Okay, so here we go. Final stretch (!). When turning around in our steps from the diptych “2 Fer 1” on the 4th and top floor of the Boos gallery, this is what we are confronted with on the opposite wall…
Another diptych as I’ve stated, and one called “This Town Ain’t Big Enough”. As with the preceeding collage and also several other in the series, the base is formed from antique photos of Tungaske, this time of the town’s main street taken sometime in the early 20th Century. Here’s a website that shows the used photos.
This is the base for the left side of the diptych, then…
… and here’s the one for the right hand side.
So in looking closer at each photo, you’ll notice that the same side of the main street of town is shown in each case, but looking from opposite directions. You can tell this for sure by the presence of a prominent sign for a hardware store in each. So this is a little different from a lot of my other collage diptychs in that the left side does not directly continue a single base photo into the right side (or visa versa). Instead we have mirrored images, which brings to mind this:
The two photos are roughly cued to each other by matching up the horizon lines, and then, more precisely, by a similar single white line running across the road in the foreground of each, probably marking a walkway — but two different ones, if so. Then the left photo is copied, reduced by 50 percent, and inserted between the two to help bridge them together. That’s our foundation.
What’s then overlaid on top of the foundation? The larger building in the center has been altered by the introduction of a Tungaske grave image here…
… namely the part of the upright monument seen in the photo. This becomes the bottom of the building, making it pentagonal shaped and perhaps hovering in the air a bit. Looking closer, you’ll notice that a smaller version of the same building appears to its immediate right, but otherwise unaltered. When composing the collage, I envisioned these as like two gunslingers of the old west in a standoff, with one perhaps exclaiming the cliche movie line: “This town ain’t big enough for the both of us.”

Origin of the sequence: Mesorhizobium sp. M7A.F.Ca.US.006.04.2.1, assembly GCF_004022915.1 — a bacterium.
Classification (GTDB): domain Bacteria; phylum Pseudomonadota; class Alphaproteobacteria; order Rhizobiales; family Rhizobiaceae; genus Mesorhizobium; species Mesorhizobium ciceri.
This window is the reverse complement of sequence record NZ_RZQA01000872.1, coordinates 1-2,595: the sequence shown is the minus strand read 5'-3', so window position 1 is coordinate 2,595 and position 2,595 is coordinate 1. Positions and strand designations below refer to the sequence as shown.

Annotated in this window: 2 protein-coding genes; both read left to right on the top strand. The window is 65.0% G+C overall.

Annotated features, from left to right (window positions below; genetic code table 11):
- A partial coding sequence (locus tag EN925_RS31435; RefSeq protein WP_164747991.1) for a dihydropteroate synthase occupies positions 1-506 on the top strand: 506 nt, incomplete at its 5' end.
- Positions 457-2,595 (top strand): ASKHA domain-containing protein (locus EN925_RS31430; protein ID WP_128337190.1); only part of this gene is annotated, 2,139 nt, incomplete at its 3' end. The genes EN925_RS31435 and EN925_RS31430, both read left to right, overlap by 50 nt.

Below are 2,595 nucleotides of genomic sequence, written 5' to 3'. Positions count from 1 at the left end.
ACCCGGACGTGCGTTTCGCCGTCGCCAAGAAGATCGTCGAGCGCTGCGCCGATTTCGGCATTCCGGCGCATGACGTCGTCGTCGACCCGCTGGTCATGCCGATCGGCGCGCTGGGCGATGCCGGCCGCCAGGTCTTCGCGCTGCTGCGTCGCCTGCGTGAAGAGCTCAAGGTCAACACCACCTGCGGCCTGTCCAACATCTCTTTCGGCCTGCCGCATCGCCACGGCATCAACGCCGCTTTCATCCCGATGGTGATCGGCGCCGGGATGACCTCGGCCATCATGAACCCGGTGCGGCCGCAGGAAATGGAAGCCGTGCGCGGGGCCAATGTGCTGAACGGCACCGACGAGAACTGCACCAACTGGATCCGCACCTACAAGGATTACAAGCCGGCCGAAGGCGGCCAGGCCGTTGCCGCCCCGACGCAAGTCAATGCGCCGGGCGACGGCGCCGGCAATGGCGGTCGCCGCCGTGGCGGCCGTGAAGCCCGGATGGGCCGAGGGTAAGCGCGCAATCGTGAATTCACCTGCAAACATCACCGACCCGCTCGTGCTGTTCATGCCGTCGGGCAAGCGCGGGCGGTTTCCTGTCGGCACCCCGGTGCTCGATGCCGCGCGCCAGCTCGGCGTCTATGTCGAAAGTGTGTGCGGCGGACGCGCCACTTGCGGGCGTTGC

So there’s the source of the title. As the collage evolved, this idea sort of fell into the background (literally), as new images appeared.
And we’ve visited the grave site before in the Boos series. It’s the same one with the rust colored book cemented to the top of the monument, unseen in the above photo. We first find it in “Goodwater Goodland 01” and then in “Goodwater Goodland 02” as well, but two different halves of the book. In the present work, we also find two halves of the same book, but this time split down the middle and not segmented. And just to complete this particular addition, we also have the flat part of the monument appearing on opposite sides of the diptych, or both the lower right and lower left hand corners.
Let’s deal with each side of the diptych separately for a bit. The left hand part is individually called “This Town Ain’t Big”, primarily referring to the diminutive size of Tungaske now.
The base photo presents a gathering of horse drawn wagons. Is some kind of race in progress down the streets of the village? Anyway, more a couple more horses have been added in now, seeming to emerge from the bulging suit coat of Rutherford B. Hayes, our 19th president and who served from 1877 to 1881. They, and the horses behind them in the collage, seem to be heading toward the Tungaske tombstone, but with a smaller, more irregular monument taking the place of the original upright one. This becomes the grave of “Winesburg, Ohio” author Sherwood Anderson.
Blue-green horsey legs appear to its right, and from the same horse we find in both sides of “2 Fer 1” just examined. We find more blue-green tinted legs in outline form in the lower left corner. These are of Bart Simpson, rambunctious brother of Lisa in “The Simpsons”. And you can see the outline of the top of his yellow head just below the pentagonal building above him. The middle part of the body is missing.
In the air directly above Hayes is found the right side of the Tungaske cemetery book, which is also the archetypal “Big Book of Rust”.
(to be continued)